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Transcend the Drupal documentation, use the source Luke!

During the first few months of my Drupal experience I looked for answers to any issues that came up first in the official documentation, then on Google. It's a big Drupal world out there so more often then not I would find someone had come across exactly the same issue before and I could just parrot the solution without necessarily understanding why it worked.

Unfortunately, I'm a bit of a control freak when it comes to having my software do exactly what I want. Encouraged by my initial successes I became more ambitious, and as I strayed away from the well beaten path my hunt for answers on the Interwebs decayed much more frequently into unproductive exercise in futility (not to mention random procrastination).

If the issue was important enough, or I was just in a stubborn mood I'd find myself sifting through the source code, trying to make sense of it all, which can be a bit difficult when you're looking at an unfamiliar codebase in a programming language you despise (Oh how I hate thee PHP!).

A few months later and I had picked up enough in my random, unstructured expeditions through the Drupal code base that I find I don't bother reading the documentation or Googling issues any more. I just go straight to the source code, which is always up to date, and never lacks in detail.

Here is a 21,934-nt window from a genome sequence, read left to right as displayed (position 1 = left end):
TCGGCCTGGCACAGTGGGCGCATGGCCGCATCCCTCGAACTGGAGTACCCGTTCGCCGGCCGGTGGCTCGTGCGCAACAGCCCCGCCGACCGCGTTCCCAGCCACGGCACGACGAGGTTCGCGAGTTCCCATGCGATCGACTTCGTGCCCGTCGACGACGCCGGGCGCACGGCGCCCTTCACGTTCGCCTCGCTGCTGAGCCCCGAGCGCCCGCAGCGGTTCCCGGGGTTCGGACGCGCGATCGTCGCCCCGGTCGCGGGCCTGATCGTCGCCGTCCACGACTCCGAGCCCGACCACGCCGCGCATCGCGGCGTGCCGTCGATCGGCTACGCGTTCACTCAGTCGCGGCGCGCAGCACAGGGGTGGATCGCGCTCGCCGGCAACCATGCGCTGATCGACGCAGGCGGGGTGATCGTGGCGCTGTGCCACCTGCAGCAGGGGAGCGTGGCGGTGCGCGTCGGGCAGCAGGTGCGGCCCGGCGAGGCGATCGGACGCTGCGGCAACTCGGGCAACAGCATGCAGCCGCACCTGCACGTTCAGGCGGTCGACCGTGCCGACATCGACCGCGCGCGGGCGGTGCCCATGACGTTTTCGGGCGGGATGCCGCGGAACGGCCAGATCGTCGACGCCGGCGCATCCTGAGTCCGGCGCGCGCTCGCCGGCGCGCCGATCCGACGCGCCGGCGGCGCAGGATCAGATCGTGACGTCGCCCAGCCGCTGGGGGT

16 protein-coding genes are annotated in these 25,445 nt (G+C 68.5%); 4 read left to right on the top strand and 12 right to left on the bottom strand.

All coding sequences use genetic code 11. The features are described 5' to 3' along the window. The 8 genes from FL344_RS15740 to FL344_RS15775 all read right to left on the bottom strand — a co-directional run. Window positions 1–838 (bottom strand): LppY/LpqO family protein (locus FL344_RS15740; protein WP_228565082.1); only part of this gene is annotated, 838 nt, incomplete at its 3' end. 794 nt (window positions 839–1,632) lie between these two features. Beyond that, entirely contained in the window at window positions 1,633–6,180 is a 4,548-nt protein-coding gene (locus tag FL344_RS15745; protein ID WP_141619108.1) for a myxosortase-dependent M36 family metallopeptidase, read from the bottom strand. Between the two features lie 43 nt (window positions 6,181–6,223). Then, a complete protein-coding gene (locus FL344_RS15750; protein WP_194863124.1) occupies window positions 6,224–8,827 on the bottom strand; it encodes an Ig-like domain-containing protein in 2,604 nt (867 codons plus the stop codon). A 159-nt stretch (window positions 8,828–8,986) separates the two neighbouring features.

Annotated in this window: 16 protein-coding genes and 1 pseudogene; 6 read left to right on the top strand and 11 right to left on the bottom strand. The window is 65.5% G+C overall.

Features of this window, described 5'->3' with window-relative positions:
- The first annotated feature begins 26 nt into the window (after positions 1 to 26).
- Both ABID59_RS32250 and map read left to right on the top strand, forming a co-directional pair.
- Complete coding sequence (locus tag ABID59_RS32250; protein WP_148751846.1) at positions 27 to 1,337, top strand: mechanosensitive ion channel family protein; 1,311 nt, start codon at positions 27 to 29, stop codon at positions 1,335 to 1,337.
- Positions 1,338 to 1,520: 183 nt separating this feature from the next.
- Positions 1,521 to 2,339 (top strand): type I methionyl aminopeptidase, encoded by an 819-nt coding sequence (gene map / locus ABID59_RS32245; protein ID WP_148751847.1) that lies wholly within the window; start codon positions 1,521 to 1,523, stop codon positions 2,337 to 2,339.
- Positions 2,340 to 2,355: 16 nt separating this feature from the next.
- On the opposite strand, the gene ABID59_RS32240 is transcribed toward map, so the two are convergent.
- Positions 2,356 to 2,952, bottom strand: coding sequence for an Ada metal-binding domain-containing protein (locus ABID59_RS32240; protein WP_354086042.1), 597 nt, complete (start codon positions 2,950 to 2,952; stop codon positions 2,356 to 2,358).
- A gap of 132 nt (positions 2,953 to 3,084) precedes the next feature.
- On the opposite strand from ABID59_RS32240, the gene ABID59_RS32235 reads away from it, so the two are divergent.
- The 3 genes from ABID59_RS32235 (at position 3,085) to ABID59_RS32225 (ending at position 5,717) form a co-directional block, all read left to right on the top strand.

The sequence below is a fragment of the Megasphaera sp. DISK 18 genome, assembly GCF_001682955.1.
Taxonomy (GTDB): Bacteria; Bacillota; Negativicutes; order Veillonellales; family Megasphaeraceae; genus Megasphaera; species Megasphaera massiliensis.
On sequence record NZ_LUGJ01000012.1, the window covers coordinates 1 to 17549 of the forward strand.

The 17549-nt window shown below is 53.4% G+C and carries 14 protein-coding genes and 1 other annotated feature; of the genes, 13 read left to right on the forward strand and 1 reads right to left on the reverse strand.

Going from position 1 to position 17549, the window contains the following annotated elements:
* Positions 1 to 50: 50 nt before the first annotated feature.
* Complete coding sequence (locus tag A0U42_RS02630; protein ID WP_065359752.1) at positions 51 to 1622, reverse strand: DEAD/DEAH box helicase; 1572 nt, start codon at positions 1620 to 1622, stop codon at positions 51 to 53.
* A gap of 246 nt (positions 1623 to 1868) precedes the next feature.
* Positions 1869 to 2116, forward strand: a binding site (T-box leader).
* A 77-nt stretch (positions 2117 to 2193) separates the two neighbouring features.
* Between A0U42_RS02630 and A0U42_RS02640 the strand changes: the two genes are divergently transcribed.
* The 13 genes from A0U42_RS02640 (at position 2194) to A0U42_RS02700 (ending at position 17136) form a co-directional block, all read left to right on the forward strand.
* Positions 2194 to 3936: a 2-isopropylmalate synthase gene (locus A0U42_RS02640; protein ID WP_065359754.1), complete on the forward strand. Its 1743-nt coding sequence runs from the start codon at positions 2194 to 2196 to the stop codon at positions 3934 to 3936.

I think the main obstacle in getting to this point was an irrational source code shyness. The idea that going direct to source is not productive for a mere mortal (I.e., a casual Drupal site admin with minimal PHP experience). Which turns out to be utter nonsense once you actually dive in. Sure, there's a bit of a learning curve, but once you get past the initial lack of confidence you realize that Drupal is actually pretty simple at the source code level and that the only thing we really have to fear is... fear itself!

On the other hand, I probably wouldn't have gotten this far if I had not been encouraged by my initial successes with the easy stuff, and I have a warm and friendly Drupal community to thank for that. Drupal experts who transcended beyond the documentation before me, but were still eager to share their knowledge on forums and blogs, or write modules that provide cookie cutter solutions for the most common stuff.

Since it wasn't that long ago, I still remember what it feels like to be a newbie, and how thankful I was for all those times I had only to seek to find. Now that I've "graduated", I'm going to try to give back and share the more advanced, uncharted stuff I'm figuring out in return. My way of saying thanks to the Drupal open source community. More to follow.


shano mango's picture

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